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ClassicsOnline Home » PRIN: Dioscures / Ephemeres / Le Souffle d'Iris
Great ideas for program conceptors
I hope you will agree that this refined music is in no way elitist music!
Prin displays a very subtle imagination superbly served by outstanding virtuoso interpreters. His harmonic language could be described as an original combination of distinct elements which undergo metamorphosis and eventually combine. A very personal rendering of the traditional tension-resolution proceedings. The composer wrote these pieces after getting free in the 80’-90's from the openly systematic thinking of serialism.
Myself, as a violinist and conductor, I hold Ephémères as an excellent piece for the 21st century concert scene: if you have a Bartokian sense of rhythm, a post-Ravel, post-Berg love for harmony, then you must listen to this.
The Goncourt Academy member Michel Tournier enthusiastically received Dioscures with these words: "The de-incarnation usually worked out by the music here makes it in no way poorer, but provides it with intense fullfillment".
In Le Souffle d’Iris, the variety of sounds is original and brilliant but never flashy. Construction is thriving and lyric without kneeling to neo-tonal sirens. Program conceptors should find ideas here.
- Emanuel Conquermore....
By Allen Gimbel
American Record Guide
By Paul Turok
Le souffle d'Iris was written for flute in C, at the request of Pierre-Yves Artaud, and composed during August 1985 and 1986 in Aix-en-Provence. Although the work is continuous, three movements can be discerned. Breath, as a language and as the mixture of colours in an illumination, led Prin to take into account the values which the mythological Iris symbolizes: lover of Zephyr and mother of Eros, she represents, like the rainbow, the link between gods and men, the sky and the earth. The instrumental virtuosity of the soloist is enriched by specific technical innovations, such as blowing into the instrument, the sound of the keys, flutter-tongue and whistle-tone, with the traditional method of playing still present. The orchestral part reflects the traditional concerto balance: set in opposition to the solo part, it uses the same basic material, only occasionally taking over the themes of the flute.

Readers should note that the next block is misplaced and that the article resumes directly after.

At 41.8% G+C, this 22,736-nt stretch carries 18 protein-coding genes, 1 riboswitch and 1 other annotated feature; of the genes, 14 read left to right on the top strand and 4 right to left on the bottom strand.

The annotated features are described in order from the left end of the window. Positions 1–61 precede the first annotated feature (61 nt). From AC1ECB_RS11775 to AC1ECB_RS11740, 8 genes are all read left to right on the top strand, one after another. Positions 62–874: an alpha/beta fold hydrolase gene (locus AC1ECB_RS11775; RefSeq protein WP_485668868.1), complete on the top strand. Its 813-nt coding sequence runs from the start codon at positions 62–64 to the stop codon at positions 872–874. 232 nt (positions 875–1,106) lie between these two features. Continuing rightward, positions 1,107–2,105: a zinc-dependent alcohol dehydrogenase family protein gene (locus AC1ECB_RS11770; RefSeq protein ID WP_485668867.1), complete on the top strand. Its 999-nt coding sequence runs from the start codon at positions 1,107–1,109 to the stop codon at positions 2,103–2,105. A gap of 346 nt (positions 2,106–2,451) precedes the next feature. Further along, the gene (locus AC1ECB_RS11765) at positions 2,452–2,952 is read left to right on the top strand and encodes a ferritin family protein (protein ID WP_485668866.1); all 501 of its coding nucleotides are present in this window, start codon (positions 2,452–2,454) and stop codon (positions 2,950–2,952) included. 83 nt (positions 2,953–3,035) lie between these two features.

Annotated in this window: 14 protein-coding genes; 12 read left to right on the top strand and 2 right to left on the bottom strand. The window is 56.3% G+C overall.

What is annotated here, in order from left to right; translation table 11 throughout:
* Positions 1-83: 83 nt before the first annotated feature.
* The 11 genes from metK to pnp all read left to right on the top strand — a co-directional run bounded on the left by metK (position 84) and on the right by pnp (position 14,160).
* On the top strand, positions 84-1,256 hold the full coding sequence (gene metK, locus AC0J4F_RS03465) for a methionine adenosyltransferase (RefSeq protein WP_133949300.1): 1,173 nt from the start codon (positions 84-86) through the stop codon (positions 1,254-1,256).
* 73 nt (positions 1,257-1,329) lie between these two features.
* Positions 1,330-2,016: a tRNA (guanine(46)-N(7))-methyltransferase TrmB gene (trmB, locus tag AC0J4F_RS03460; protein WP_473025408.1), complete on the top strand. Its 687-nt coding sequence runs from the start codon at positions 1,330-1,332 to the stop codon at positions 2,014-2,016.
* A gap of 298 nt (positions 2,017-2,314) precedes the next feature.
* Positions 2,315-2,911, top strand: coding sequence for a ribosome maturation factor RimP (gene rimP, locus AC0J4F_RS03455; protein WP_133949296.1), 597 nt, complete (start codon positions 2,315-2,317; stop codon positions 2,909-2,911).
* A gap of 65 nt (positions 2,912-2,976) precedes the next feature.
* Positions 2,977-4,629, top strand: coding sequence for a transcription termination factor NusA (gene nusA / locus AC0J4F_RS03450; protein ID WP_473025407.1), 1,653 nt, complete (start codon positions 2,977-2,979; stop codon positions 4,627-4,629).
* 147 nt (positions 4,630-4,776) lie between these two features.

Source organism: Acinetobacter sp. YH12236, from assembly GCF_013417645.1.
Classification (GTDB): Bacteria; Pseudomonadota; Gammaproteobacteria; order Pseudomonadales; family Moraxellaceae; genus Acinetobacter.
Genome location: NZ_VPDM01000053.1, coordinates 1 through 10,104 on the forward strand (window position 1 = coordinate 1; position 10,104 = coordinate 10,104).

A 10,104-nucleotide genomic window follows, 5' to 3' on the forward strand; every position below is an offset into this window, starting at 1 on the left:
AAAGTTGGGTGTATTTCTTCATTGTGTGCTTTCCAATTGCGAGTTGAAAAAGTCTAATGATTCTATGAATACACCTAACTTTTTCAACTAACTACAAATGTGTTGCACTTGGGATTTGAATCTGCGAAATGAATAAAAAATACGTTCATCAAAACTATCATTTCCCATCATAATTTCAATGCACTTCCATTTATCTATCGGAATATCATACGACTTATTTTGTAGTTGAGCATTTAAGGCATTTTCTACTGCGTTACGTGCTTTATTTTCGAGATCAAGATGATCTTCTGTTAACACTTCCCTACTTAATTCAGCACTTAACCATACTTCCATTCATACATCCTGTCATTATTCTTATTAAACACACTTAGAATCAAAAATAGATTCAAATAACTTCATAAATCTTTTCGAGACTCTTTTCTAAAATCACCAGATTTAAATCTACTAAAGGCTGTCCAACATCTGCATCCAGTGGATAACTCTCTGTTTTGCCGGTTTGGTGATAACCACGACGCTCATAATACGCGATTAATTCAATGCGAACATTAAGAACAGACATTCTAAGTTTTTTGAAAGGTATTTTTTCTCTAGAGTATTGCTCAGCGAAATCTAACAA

Breathy flute arabesques launch the opening Moderato section, tremolo strings entering to heighten the suspense. The soloist begins a more extended reverie, though frequent leaps prevent an unbroken melodic line from emerging. Wind and percussion build up a crescendo of activity, after which a more sustained theme threads its way through lower strings, moving to the brass in a short-lived climax. Tension ebbs away, and as the soloist's opening gestures return, the Andante section starts with a held chord in the upper strings, its sense of space enhanced by subtle changes of harmony. Moving centre-stage, this fades out over a bass-drum roll, the soloist joining the orchestra in an expressive discourse which marks the mid-point of the work. The capricious Finale section now gets under way, its progress underscored by telling percussive touches. At length the music opens out expressively, fervent strings and brass inciting the flute to an impetuous cadenza. The closing pages combine lyricism and resolution, moving to a brief climax, before the final solo gestures quickly taper into silence.